The Green Man is an enigma spanning thousands of years of history, and a myth with mysterious origins. The influence of this vegetative deity permeates various faiths and cultures, and has survived countless cultural transformations, enduring, in more or less the same physical form, to this day. One of the most common interpretations of the Green Man is that of a pagan nature spirit, a symbol of humankind’s reliance on, and union with, nature, as a symbol of the underlying life-force, and of the renewed cycle of growth each Spring. This new project seeks to extend this powerful and ingrained mythology, by using emerging technologies, to generate a novel human/plant  transspecies.

Green Man then is an ongoing art-science research project exploring the development of a novel plant/human hybrid, by replicating, and perhaps even improving, ancient evolutionary processes that led to the evolution of complex life on Earth. Endosymbiosis, is a hypothesised process by which bacterial cells, and their uptake by primitive cells,  gave rise to the first complex eukaryotic cells. Two endosymbiotic events are well supported by research. Mitochondria are one of the many different types of organelles in nearly all eukaryotes, and in particular these generate energy. These organelles  are thought to have originated from Proteobacteria (Gram-negative bacteria) through endosymbiosis. Similarly, chloroplasts, which allow plants to photosynthesise, most likely originated from Cyanobacteria/Cyanophytes via the same process.

In the context of the above then, The Green Man is a provocative project that seeks to bring about a third and intentional/directed endosymbiosis and its overall aim is to introduce Cyanophytes (photosynthetic cyanobacteria), which will act as proto-chloroplasts, into my human cells and eventually into my  body, so that humanity might be reborn, as at the very least, a partially photosynthetic life form.

Phase 1. 0. Cyanophyte Culture

In this first stage of the project,  a variety of different Cyanophytes were cultured and characterised for suitability to function as  protochloroplasts. One particular strain, SynX14 was selected as the most promising candidate. See the images below:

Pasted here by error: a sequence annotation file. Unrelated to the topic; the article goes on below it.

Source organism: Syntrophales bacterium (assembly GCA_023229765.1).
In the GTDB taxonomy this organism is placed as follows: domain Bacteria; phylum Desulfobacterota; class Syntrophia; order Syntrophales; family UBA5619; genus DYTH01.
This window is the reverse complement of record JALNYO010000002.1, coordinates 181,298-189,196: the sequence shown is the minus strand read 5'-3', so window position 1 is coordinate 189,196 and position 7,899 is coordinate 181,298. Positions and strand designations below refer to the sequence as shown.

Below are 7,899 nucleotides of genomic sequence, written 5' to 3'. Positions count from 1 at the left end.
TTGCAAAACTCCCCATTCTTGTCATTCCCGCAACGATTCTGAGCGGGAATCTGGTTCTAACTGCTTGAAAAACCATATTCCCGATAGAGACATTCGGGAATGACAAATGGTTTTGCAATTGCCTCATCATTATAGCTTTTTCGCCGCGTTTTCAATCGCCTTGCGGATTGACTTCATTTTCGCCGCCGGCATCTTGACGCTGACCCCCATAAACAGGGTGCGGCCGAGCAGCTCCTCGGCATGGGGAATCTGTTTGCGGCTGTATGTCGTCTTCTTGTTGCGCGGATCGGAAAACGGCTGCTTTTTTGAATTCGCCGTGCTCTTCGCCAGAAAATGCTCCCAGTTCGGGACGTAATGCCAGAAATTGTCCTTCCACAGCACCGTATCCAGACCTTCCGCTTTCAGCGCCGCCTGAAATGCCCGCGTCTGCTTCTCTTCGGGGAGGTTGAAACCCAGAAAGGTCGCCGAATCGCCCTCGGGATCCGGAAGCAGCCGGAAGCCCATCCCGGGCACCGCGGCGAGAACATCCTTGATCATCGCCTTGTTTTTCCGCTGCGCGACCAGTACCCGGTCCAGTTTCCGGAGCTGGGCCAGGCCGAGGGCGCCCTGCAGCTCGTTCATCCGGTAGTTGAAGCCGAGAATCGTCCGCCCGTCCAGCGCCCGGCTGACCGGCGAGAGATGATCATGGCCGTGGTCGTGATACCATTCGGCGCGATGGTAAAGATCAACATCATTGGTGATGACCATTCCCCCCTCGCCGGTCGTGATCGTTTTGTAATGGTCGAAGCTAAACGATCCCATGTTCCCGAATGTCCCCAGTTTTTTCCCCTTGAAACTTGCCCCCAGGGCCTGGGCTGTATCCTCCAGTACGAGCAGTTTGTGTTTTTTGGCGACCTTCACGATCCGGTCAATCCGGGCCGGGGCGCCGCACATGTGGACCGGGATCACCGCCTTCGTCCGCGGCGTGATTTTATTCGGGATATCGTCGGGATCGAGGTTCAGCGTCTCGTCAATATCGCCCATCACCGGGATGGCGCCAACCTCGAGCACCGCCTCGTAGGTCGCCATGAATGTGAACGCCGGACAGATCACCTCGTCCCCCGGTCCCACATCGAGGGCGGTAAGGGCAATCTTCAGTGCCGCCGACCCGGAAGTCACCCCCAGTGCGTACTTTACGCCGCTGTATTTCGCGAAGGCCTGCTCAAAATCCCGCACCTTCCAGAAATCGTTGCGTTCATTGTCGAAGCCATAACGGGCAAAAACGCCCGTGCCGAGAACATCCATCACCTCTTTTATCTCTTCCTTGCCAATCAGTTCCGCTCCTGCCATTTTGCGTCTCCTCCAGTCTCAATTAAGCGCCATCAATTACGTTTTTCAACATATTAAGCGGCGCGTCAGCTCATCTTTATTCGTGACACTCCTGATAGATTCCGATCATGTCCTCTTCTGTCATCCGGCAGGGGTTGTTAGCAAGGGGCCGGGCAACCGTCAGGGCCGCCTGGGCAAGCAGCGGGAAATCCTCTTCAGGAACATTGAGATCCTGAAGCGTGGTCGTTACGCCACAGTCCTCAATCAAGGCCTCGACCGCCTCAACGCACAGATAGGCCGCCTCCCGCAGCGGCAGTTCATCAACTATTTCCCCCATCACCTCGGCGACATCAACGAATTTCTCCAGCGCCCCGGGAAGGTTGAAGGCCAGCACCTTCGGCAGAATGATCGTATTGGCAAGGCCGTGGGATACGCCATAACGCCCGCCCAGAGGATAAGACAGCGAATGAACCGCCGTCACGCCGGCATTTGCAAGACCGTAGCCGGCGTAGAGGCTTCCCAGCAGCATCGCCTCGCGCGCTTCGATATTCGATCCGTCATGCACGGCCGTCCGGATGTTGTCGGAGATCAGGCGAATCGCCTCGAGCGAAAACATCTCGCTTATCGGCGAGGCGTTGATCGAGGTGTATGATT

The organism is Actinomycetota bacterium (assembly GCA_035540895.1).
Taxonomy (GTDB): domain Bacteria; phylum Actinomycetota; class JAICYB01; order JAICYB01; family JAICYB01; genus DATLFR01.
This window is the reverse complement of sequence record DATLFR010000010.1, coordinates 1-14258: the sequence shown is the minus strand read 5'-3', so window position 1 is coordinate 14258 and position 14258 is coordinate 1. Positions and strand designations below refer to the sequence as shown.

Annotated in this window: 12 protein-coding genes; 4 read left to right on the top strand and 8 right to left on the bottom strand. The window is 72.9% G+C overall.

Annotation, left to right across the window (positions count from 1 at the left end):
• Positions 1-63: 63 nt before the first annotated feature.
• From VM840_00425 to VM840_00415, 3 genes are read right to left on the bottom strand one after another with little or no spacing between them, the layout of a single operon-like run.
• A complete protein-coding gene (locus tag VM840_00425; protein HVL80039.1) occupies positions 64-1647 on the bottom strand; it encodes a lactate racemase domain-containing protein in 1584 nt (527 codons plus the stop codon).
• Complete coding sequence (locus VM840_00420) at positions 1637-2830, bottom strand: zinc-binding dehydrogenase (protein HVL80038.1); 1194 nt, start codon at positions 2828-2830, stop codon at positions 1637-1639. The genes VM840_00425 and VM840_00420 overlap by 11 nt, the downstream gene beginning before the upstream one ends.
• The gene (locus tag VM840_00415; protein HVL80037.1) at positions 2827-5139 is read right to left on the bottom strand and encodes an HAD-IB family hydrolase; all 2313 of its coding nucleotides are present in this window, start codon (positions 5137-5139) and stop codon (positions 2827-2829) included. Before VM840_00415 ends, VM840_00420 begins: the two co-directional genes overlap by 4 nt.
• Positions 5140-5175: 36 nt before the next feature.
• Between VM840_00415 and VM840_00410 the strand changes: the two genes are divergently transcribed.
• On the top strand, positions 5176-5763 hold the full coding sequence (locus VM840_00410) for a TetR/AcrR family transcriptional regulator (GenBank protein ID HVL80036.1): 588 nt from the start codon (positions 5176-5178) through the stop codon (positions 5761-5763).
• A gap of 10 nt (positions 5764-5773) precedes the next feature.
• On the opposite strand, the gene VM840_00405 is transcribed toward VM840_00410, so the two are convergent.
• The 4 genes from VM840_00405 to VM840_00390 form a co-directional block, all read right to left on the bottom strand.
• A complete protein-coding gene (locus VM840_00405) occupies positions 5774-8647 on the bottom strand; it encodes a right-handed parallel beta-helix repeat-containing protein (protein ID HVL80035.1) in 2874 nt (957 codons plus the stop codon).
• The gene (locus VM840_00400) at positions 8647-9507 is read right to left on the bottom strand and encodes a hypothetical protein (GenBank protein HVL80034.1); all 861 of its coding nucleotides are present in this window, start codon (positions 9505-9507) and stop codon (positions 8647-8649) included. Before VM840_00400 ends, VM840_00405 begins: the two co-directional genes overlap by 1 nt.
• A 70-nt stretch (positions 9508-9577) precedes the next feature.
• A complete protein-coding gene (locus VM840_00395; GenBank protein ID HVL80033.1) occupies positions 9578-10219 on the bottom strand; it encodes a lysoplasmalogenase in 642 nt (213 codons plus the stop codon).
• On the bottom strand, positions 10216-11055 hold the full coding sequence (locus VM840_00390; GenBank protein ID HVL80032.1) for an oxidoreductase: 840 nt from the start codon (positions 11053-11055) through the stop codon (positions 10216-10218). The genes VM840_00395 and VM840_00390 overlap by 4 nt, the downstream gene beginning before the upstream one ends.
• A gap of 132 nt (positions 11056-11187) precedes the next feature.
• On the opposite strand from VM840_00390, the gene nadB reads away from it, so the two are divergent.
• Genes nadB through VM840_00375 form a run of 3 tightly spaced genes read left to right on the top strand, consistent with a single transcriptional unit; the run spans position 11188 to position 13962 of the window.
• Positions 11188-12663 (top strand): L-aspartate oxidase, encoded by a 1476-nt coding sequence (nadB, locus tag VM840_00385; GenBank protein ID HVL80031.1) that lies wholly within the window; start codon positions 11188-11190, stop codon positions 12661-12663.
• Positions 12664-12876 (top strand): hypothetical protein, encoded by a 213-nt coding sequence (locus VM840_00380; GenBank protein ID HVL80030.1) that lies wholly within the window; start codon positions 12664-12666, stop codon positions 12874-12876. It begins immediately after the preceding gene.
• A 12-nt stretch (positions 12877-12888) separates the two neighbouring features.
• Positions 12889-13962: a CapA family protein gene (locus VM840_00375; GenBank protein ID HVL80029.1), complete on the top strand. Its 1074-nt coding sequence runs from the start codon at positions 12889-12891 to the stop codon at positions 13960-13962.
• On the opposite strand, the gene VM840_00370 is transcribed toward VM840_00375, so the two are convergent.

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The Cyanophyte (proto-chloroplast) SynX14 growing on BG-11 agar.

 

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The Cyanophyte (proto-chloroplast) SynX14 growing on BG-11 agar. 10x magnification of the photosynthetic colonies.

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The Cyanophyte (proto-chloroplast) SynX14 growing on BG-11 agar. 10x magnification of the photosynthetic colonies.

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The Cyanophyte (proto-chloroplast) SynX14 growing on BG-11 agar. 10x magnification of the photosynthetic colonies.

 

For various reasons, such a cell-shape, inability to to taken up into the cytoplasm of my human cells,  the following Cyanophytes were rejected. Nevertheless, they are all still profoundly beautiful and fascinating life forms.

 

 

 

 

Phase 2.0. Cyanophyte Transfection

Having selected a suitable photosynthetic cyanotype, the next step of this project was to empower this bacterium with the ability to invade my human cells so that it could gain access to the cytoplasm of my cells and thus, to begin its evolution into a fully functioning chloroplast.  Bacteria of the Shigella species and enteroinvasive strains of Escherichia coli cause disease by invasion of the colonic epithelium, and this invasive phenotype is mediated by genes carried on 180- to 240-kb plasmids (pINV).   Upon contact with host cells, the bacteria inject, via a molecular syringe, several invasion plasmid antigens (IpaB, IpaC, and IpaA) into the cytoplasm. These bacterial  effector proteins then reprogramme, the biochemistry of the cell and    induce cytoskeletal rearrangements, and membrane changes, that lead to internalization of bacteria into the host cell. Consequently, to generate an invasive form of SynX14 the pINV plasmid was isolated from Shigella, and introduced into the Cyanophyte by electroporation.

In the images and videos below pINV.SynX14 is co-cultured with my own human cells in order to induce invasion of the proto-chloroplast.

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pINV.SynX14 in co-culture with my own human cells. The photosynthetic Cyanophytes turn the tissue culture media green.

 

In the videos below, invasion of my own human cells with pINV.SynX14. 1000-times magnification, Differential Interference Microscopy. The large structures, with distinct intracellular nuclei are me, and the smaller rod-shaped forms are the invasive Cyanophyte pINV.SynX14.

 

 

 

 

 

 

 

Cyanophyte Xerograft

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Given what I’m about to do, a rather ironic warning on the box of the Hamilton syringe.